Author Topic: Len Mason's "Mastiff" - chewed from the solid  (Read 10217 times)

Offline deltatango

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Re: Len Mason's "Mastiff" - chewed from the solid
« Reply #105 on: August 26, 2017, 03:22:05 AM »
Progress on Mastiff has slowed down lately, winter viral infections and an unheated workshop don't go well together.

When I first re-drew Mastiff I'd decided to have the valves seating directly in the heads but after further thought I've gone back to Len Mason's original design with inserted, one piece, valve guides and seats. Doing it that way makes getting good alignment between the seats and valve stem guides much more likely. In addition the seats are then easily replaceable if the material (2011 called "machine rod" by the supplier) proves unsuitable.

The mounting holes in the cylinder blocks were reamed 8 mm so 10 mm rod was turned to a "Loctite" fit in the heads using the collet chuck:



then drilled 6.4 mm for the port then 2.9 and reamed 3.0 mm for the valve guide hole:



The seating is at 45 so the top slide was set over:



and a small boring tool ground up from a broken end-mill to machine the seating:



I had much finer control over clamping forces in the 3-jaw chuck than in ER32 collets so, after parting off the pieces were turned around and held carefully to machine the seating for the valve spring:



The products (including three of what Roger would call "test pieces") look like:



The reason for the rejections was mostly poor surface finish on the valve seatings.

I've managed to make one "test piece" for the valves leaving the top slide set up, holding the valve by the stem in a collet and taking very small cuts - pictures when I have the 8 valves finished.

DT

Offline deltatango

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Re: Len Mason's "Mastiff" - chewed from the solid
« Reply #106 on: September 14, 2017, 09:15:15 AM »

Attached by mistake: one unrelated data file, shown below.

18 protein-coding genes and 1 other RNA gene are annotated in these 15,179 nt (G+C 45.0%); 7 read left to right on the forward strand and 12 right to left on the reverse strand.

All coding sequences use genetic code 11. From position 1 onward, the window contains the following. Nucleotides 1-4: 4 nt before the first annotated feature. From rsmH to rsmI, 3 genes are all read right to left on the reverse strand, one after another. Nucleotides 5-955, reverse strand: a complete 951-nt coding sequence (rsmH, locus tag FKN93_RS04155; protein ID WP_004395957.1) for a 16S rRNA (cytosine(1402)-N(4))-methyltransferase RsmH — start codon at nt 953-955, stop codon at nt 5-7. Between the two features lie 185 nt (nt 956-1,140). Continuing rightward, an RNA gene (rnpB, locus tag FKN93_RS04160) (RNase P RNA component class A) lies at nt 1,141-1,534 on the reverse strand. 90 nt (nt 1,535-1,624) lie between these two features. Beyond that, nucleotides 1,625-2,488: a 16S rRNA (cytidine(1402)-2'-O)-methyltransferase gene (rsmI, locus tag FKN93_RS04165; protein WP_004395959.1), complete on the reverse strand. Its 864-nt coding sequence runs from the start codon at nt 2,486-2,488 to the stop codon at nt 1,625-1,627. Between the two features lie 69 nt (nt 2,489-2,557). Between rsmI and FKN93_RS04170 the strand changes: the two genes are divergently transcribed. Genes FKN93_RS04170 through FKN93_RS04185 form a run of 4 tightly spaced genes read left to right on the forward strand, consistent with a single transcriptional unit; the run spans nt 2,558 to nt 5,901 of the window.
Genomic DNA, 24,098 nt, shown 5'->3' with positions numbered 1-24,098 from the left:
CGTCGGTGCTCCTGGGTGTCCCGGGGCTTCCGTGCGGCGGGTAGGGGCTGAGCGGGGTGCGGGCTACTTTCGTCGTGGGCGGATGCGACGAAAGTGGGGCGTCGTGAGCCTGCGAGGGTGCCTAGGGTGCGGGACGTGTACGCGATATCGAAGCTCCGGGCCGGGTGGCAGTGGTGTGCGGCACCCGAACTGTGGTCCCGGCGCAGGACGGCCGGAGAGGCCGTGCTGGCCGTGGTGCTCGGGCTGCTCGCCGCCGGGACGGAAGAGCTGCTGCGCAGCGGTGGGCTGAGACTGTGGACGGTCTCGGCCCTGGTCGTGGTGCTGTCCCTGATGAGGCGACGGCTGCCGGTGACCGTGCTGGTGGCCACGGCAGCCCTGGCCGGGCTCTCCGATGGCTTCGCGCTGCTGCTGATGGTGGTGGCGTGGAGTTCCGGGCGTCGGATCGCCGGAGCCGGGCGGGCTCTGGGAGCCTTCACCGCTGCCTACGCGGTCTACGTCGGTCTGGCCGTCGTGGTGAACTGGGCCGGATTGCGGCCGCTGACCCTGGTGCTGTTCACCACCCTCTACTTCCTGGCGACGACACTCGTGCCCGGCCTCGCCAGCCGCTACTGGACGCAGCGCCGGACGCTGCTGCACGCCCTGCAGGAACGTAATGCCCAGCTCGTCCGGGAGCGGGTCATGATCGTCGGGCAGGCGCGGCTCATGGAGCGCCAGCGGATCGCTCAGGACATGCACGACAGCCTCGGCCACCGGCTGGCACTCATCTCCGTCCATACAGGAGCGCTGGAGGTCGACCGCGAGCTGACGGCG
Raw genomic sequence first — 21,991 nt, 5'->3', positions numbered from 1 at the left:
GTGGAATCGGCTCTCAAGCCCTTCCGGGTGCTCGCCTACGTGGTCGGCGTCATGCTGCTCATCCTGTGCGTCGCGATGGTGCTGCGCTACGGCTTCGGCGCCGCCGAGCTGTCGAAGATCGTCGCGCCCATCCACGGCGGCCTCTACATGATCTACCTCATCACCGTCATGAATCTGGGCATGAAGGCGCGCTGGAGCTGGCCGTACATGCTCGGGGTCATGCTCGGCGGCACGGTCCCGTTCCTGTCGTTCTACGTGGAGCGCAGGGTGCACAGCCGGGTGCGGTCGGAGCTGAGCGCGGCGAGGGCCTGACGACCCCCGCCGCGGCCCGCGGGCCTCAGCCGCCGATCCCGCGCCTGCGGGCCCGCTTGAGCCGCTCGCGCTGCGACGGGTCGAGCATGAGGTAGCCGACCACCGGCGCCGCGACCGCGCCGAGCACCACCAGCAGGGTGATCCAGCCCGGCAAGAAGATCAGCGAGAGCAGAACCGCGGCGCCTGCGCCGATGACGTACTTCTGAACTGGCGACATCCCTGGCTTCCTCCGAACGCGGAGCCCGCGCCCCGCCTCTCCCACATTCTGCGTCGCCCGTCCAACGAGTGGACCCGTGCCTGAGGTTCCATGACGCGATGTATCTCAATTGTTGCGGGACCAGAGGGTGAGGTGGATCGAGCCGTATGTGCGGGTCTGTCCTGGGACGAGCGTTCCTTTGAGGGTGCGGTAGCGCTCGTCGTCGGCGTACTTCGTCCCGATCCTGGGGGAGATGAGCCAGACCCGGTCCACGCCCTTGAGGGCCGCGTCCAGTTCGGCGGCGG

The valves are made from free cutting stainless and the angle and finish on the seating surface, and the size and finish on the stems, need to be good. After turning the seats in the inserted guides I left the topslide set over and hoped that it would be possible to get a tool to reach the seats on the valves from the "inside" rather than trying to reset the topslide angle. The stems need to be 31 mm long, 3 mm diameter.  The length was set with gauge blocks and the saddle stop:



The tangential tool took 1 mm cuts to start with:



followed by a very sharp tipped tool intended for Al alloy to give a fine finish and form a radius under the head. The edge doesn't last very long but two were enough to finish all eight valves. After some fiddling with the angle of the tool holder, and holding the valve stem in an ER16 collet these tips (DCGT11T304 it says on the box) were also used to form the seating:



and this end of the valves now looked like:



With the large overhang of the work I expected to have to turn out some "spring" and this worked fine, however, the valve stems were still not quite parallel which was puzzling and a portent of a nasty discovery later. I'll try these valves when the time comes to run the engine, if they are no good then that will be the time to remake them.

A bit of good fortune allowed the valves to be reversed in the collet:



and project just far enough to turn in the groove for the cotters:



The cotters were turned and parted off and the slots cut by hand. The recess for the spring was formed using a slot drill then the collar parted off and Superglue'd to a stub so the cotter recess could be formed the same way:



With the seatings now Loctite'd into the blocks the bits could be assembled and tested for "feel" which seems OK right now:



I then moved on to making the cylinder liners and it quickly became clear that the lathe doesn't bore parallel holes. Everything came out beautifully concentric and the poor abused DCGT11T304 tips gave a very fine finish to the CI but when I measured the bore at each end of the 85 mm blank (two liners back-to-back) the chuck end was nearly 0.2 bigger, which matches the differences I found in the valve stems. A length of ground bar in the GripTru chuck showed a similar angularity and I'll now buy in a proper 4MT test bar before doing anything more drastic to the machine. It looks like the headstock may be out of line with the bed and the lathe did spend around 25 years in a Tech School so accidental abuse is quite possible.

I now have a month to relax a bit with a visit to the UK including the Forncett day out to look forward to from Sunday on.

Regards, DT

Offline Roger B

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Re: Len Mason's "Mastiff" - chewed from the solid
« Reply #107 on: September 22, 2017, 06:58:26 PM »
Still following along  :ThumbsUp:  :ThumbsUp:  :wine1: I have made my valves from stainless steel screws and bolts which are already forged to something near the right shape.
Best regards

Roger

Offline deltatango

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Re: Len Mason's "Mastiff" - chewed from the solid
« Reply #108 on: Today at 09:46:06 AM »
Thanks Roger,
I've thought of using bolts as a source of materials, never thought as far as finding parts near the right size to use as forgings. Great idea!
DT